Thursday, October 29, 2009

Nimrod crash report damns MOD

An independant report into the Nimrod crash in Afghanistan in 2006 that claimed the lives of 14 service personnel has blamed cost-cutting by the MOD which contributed to a culture that sacrificed safety. Charles Haddon-Cave's report blasted the MOD, BAE Systems and QinetiQ for the poor job it made in conducting a safety review into the Nimrod MR2. Haddon-Cave blamed an "organisational trauma" in the MOD as a result of the 1998 Strategic Defence Review which caused cost and not safety to be the top priority.

Defence Secretary Bob Ainsworth has admitted the MOD failed and apologied to the families of those who died when XV230 crashed. Meanwhile the head of QinetiQ has resigned though it is claimed to be unrelated to the Nimrod report. QinetiQ were blamed in the report for failing to check BAE Systems work on the Nimrod and their claims as to the aircraft's safety.

XV230 caught fire while being inflight-refuelled when leaking fuel came into contact with a hot air pipe. A safety review conducted a year before the crash was said to be riddled with errors and did not identify design flaws which led to the accident.

Wednesday, October 28, 2009

Return to MARS

The MOD is returning to the MARS (Military Afloat Reach and Sustainability) programme to replace the tanker fleet just 6 months after ending the previous attempt at the programme. Up to 6 new tankers were planned for the Royal Fleet Auxiliary by around the mid-part of the next decade under the old plans.

Monday, October 26, 2009

Government to U-turn on TA cuts?

Following the ridiculous decision to cut training for the Territorial Army to save £20 million many of the reservists said they would leave the TA and warned that they would not be adequately prepared to serve in Afghanistan where they make up up to 10% of the British troops serving there at any one time. Now the MOD has found a few million to retain drill nights. Much training has already been cut back though, for the sake of a rather small saving in the whole scheme of things. It honestly does begger belief.

Update (27/10/09) : And indeed the government has made a total U-turn on these cuts. Of course the question is now who is going to lose out instead.

Thursday, October 22, 2009

Defender launched

Defender, the latest Type 45 destroyer, has been launched into the Clyde. The fifth T45 will now be completed and begin sea trials ahead of an expected entry into service with the RN in 2012. That just leaves one T45 outstanding to be launched. If only it was 12 that was going to be built as originally decided.

Tuesday, October 20, 2009

Jetstreams perform flypast as replacement arrives

After 30 years of service the Royal Navy's Jetstreams are due for replacement by King Air 350s by 2011. But to celebrate 30 years of service the RN's observer training aircraft performed a flypast at RNAS Culdrose.

The first of the replacements has already been delivered. The first of 4 King Air 350s (which will replace 9 Jetstreams) was unveiled at Culdrose. The King Airs will have enhanced training facilities thanks to Tactical Mission Training software which can overlay "virtual" targets on the real targets displayed on student's screens.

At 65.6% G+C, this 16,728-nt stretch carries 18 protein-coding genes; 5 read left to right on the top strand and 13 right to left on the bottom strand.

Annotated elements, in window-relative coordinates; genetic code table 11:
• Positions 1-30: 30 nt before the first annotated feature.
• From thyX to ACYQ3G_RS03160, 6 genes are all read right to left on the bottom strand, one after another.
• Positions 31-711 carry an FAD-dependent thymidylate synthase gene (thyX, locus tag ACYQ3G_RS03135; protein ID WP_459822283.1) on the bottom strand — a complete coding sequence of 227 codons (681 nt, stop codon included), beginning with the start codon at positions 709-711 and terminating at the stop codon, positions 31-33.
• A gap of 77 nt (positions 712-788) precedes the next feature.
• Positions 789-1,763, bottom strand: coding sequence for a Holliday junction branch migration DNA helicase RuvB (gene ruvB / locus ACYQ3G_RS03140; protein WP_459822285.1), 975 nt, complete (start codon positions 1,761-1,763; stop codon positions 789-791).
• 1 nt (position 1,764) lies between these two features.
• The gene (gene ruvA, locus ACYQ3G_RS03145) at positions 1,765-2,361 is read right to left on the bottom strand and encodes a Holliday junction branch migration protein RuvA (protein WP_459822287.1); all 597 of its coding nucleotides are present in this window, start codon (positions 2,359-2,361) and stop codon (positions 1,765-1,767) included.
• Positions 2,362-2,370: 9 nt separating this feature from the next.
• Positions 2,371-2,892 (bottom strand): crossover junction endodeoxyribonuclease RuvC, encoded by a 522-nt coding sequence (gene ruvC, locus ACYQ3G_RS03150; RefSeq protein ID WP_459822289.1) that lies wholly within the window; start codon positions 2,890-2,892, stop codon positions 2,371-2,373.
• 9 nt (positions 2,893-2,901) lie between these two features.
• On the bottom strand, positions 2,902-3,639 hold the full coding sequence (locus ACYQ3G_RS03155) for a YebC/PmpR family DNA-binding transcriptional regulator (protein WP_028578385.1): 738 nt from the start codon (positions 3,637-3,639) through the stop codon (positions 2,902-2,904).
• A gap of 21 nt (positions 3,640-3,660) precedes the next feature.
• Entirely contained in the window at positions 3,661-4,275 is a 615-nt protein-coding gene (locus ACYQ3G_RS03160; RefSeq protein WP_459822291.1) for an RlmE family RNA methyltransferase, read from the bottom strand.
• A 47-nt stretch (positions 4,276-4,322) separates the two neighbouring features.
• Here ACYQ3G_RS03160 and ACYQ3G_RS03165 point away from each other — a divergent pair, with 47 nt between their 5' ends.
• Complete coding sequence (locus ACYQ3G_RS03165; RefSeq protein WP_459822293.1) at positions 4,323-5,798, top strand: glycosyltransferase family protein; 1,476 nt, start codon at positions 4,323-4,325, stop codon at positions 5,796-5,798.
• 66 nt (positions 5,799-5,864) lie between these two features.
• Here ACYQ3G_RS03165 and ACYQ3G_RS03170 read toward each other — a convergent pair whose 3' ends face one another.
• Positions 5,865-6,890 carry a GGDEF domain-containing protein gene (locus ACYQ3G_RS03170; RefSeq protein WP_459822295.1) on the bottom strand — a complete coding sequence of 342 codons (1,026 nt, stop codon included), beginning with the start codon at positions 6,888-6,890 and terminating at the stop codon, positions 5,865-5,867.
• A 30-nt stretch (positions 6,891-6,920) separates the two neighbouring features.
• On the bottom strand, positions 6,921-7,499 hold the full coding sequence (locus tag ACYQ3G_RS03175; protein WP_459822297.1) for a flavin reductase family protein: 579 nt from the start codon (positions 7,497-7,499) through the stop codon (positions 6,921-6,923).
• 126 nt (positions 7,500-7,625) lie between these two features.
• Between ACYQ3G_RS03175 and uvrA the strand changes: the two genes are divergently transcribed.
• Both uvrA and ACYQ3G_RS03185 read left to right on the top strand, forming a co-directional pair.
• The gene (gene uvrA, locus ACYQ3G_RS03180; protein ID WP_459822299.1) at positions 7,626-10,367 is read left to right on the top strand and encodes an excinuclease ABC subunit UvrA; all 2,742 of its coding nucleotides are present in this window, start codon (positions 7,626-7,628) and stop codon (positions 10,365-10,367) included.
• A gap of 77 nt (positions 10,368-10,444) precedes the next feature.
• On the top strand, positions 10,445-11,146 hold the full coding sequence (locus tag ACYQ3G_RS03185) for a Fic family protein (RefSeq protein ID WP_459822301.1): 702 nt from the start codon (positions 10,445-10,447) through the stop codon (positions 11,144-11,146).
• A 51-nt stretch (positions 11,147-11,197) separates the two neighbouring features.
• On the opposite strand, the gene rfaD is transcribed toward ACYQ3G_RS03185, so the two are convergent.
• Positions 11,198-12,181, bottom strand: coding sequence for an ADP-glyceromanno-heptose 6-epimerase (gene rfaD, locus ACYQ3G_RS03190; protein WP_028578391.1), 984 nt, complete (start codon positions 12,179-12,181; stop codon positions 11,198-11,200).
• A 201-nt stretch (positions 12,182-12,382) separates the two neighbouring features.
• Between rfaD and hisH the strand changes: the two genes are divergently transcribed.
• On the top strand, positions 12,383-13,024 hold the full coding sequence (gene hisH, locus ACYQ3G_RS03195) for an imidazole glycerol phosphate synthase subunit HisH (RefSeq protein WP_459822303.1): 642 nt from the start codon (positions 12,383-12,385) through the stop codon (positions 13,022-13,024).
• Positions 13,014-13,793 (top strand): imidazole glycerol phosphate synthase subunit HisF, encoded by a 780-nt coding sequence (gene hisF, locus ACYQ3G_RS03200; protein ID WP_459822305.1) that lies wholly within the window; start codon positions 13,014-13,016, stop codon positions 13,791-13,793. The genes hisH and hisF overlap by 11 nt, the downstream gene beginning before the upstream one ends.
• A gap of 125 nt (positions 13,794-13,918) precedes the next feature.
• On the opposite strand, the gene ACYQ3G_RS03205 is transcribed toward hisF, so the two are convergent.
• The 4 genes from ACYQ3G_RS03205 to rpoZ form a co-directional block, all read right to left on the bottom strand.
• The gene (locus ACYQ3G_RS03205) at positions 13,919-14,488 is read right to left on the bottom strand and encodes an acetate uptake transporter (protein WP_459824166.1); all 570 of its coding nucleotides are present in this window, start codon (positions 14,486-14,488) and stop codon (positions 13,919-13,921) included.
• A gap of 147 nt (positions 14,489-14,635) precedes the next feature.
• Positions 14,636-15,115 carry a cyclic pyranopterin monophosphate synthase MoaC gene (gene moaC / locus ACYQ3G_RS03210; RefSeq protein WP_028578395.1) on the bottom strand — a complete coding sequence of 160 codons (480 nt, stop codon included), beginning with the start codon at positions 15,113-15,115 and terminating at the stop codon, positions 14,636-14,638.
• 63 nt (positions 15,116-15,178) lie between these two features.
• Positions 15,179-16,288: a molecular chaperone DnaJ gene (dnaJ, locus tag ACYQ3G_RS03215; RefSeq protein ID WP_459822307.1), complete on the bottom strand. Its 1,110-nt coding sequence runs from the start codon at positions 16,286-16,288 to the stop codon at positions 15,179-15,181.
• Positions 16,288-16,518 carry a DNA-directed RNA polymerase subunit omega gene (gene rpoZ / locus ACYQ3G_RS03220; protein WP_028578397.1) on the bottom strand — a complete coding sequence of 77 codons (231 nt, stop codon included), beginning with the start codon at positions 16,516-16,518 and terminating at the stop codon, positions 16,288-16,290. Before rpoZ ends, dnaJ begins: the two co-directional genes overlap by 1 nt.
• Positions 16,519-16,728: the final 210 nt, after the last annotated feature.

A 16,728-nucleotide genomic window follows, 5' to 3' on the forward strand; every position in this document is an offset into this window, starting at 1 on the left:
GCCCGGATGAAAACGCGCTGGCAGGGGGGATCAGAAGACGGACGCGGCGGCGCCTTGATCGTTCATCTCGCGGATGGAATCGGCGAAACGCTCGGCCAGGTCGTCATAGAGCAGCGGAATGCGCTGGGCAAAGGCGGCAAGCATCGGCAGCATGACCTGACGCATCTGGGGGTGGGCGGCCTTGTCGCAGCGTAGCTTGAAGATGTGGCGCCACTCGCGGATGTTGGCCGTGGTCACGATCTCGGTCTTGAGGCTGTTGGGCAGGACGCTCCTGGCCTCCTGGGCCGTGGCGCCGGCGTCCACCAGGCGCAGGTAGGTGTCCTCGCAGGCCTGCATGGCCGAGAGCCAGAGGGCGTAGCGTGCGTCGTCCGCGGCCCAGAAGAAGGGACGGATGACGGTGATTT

CVF progress

Rolls-Royce have delivered the first parts in it's £96 million contract to supply equipment for the Queen Elizabeth class aircraft carriers. A pair of Neptune stabilising fins were delivered to BVT's shipyard in Govan. Rolls Royce will also be supplying the MT30 gas turbines and propeller sysyem as well as the rudders.

Future unmanned military technologies showcased

MOD staff at Defence Equipment and Support (DE&S) in Bristol were given a demonstration of some of the latest unmanned vehicle and weapon sight technologies. They included a small wheeled robot with a real-time video camera that can help troops see what is inside a building without putting themselves in harm's way. A remote controlled surveilance helicopter that could send back real-time imagery to a wrist watch monitor was also demonstrated and sounds rather James Bond doesn't it?

Saturday, October 10, 2009

Territorial Army to cease training to save money

The Territorial Army is to temporarily halt training in order to save money. Weekend exercises and other training will be halted to save money, when you find out it will save £20 million you wonder just how cash strapped the MOD actually is after all. A six-month halt in training will mean that soldiers will not get paid. The change is because money is needed for operations like Afghanistan but as TA soldiers regularly serve in Afghanistan and thus will presumably need extra training when they go there how can this really save any money in reality?

Wednesday, October 7, 2009

AugustaWestland get Apache support contract

AugustaWestland has won a £439 million contract from the MOD for the maintanence of the Apache helicopter fleet. The Apache Project Team based at Yeovil will be looking after the Army's 67 strong fleet.

Friday, October 2, 2009

RAF helicopter in Atlantic rescue

A Sea King SAR helicopter from RAF Valley has made a dramatic pick-up of an injured sailor on a Canadian frigate HMCS Montreal in the North Atlantic. The frigate was over 200 miles west of Ireland in rough weather, the Sea king having to be stripped of non-essential equipment to maximise the range. The sailor was airlifted off the frigate and taken to hospital in Ireland.

Thursday, October 1, 2009

Engine fire on Ark Royal

HMS Ark Royal, on trials following a £12 million refit, has suffered a minor engine fire it has been reported within hours of beginning the post-refit trials. The RN say there was no damage (surely there has to have been some damage to something no matter how minor!) and no injuries. The post-refit trials are to iron out any teething-problems a spokesman added.